Do you work with refugees and/or asylum seekers (forced migrants) as part of your role in a UK public library? Can you assist a PhD student with her study on forced migrants’ use of UK public libraries? Perhaps you have colleagues or other contacts who could help out?
Rachel Salzano of Edinburgh Napier University seeks public library staff (at any level) willing to take part in interviews about their experience of delivering public library services to forced migrants. The interviews last approximately 1 hour and are organised at the interviewee’s convenience. Please contact Rachel on the contact form at https://librariansanslibrary.weebly.com/contact or email firstname.lastname@example.org.
(Text and image shamelessly copied from Hazel Hall’s post.)
I write these pieces every 6 months, usually for the Centre for Social Informatics’ all-centre meetings. (I’m usually incapable of speech by the time it’s my turn to report.) I’m still really miffed that we still can’t get together in person. Click this link to see all the pieces in this series. There is a history of my academic work so far on my personal blog. Continue reading
I was delighted to speak about the RIVAL project Royal Society of Edinburgh funded Research Impact Value and Library and Information Science (RIVAL) project, at the Chartered Institute of Library and Information Professionals Scotland 2021 conference (#CILIPS21) on Tuesday 8 June. This, and Hazel’s presentation at SCURL, would be a fitting coda to all the work I, Hazel and others have put into this project, and the successes it has generated. NB it’s a coda, not a finis. Continue reading
I’m very, very happy to report that Workplace information literacy: measures and methodological challenges has now been published in the Journal of Information Literacy. This paper is available at https://doi.org/10.11645/15.2.2812. You can read more about the paper in at least 3 blog posts:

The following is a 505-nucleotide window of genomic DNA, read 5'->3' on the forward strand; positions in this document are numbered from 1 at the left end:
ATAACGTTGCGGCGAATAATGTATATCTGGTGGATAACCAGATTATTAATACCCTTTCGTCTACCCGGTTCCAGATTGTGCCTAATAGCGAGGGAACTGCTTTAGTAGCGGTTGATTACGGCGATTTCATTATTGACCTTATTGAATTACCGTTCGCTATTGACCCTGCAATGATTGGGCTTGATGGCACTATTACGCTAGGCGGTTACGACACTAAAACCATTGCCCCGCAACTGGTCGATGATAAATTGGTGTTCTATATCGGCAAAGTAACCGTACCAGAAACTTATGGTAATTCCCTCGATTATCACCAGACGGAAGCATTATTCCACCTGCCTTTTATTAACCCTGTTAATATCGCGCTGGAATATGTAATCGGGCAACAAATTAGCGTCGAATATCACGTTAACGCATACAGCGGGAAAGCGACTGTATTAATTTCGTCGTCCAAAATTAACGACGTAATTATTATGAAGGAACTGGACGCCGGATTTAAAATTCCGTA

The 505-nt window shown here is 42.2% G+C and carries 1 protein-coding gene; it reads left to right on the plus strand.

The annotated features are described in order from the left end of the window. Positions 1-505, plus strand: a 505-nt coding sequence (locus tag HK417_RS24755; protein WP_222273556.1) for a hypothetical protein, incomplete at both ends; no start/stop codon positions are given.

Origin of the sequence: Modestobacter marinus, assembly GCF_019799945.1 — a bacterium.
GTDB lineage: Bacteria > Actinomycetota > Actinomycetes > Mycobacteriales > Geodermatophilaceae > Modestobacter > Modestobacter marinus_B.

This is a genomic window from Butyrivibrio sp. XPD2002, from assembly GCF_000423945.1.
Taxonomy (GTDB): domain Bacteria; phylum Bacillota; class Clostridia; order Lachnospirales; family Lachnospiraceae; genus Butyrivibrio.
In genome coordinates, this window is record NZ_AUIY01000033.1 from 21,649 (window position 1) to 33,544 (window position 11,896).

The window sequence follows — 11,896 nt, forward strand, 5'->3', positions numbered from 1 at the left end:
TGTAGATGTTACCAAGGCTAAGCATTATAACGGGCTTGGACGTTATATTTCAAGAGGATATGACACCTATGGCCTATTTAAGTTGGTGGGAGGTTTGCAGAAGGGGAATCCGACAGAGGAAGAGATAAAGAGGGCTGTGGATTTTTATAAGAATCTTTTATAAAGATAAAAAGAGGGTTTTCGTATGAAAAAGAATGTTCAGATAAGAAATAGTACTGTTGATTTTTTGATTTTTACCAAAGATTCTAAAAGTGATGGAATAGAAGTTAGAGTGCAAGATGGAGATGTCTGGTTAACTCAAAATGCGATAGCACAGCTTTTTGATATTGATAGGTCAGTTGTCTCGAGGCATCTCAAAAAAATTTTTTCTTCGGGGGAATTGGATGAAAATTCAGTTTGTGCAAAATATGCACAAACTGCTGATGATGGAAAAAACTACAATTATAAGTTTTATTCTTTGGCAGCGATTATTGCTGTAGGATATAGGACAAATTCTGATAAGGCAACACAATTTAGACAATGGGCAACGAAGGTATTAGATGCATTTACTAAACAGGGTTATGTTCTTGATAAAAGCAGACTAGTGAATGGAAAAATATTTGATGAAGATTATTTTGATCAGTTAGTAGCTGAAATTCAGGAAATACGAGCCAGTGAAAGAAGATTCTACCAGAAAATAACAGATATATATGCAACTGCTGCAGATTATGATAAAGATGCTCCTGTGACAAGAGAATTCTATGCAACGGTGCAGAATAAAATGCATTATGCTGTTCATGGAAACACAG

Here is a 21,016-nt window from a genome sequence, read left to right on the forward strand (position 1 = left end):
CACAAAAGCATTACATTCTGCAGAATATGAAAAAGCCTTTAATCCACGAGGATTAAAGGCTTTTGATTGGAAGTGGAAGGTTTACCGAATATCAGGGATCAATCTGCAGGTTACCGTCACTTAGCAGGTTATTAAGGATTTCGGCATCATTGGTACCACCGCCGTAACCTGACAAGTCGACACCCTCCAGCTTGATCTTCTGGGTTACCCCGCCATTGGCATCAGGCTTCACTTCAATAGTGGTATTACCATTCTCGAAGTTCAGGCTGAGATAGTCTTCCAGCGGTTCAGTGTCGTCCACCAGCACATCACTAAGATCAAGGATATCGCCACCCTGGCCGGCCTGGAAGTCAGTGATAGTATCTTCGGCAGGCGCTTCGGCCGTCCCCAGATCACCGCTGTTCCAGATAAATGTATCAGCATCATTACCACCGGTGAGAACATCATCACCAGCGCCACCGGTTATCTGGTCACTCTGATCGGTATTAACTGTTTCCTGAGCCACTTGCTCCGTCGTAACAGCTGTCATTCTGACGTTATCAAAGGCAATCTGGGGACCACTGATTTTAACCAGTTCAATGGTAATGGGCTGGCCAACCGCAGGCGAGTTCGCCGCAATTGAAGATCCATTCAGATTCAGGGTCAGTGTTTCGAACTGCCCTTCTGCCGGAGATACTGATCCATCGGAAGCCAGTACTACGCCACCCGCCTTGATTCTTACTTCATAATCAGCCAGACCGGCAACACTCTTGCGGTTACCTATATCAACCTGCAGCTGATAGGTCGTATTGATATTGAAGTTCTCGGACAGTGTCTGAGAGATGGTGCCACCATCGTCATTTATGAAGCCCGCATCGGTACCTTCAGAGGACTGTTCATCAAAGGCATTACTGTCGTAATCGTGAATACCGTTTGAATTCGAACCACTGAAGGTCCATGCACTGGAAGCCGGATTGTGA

So here, I just want to thank Gunilla Widén, Farhan Ahmad, Shahrokh Nikou and Peter Cruickshank for the opportunity to write together on our work on workplace information literacy. And of course thank you to all at JIL for the opportunity to publish.
Widén, G., Ahmad, F., Nikou, S., Ryan, B., & Cruickshank, P. (2021). Workplace information literacy. Journal Of Information Literacy, 15(2), 26-44. doi:10.11645/15.2.2812
I’m very happy to report that Peter Cruickshank and I have recently contributed to a new paper on methods for studying workplace information literacy. Entitled Workplace information literacy: measures and methodological challenges, the paper is currently in press, but the manuscript is now available as a pdf download from the Edinburgh Napier repository. It will be published later this year in Volume 15 issue 2 of the Journal of Information Literacy. Continue reading
Tuesday 15 December was a bumper day for the Centre for Social Informatics (CSI), with the publication of six articles in Information Research. These were conference articles presented at ISIC2020 and a paper on ‘imagined citizens’. Together these showcase some of the work we undertake. Continue reading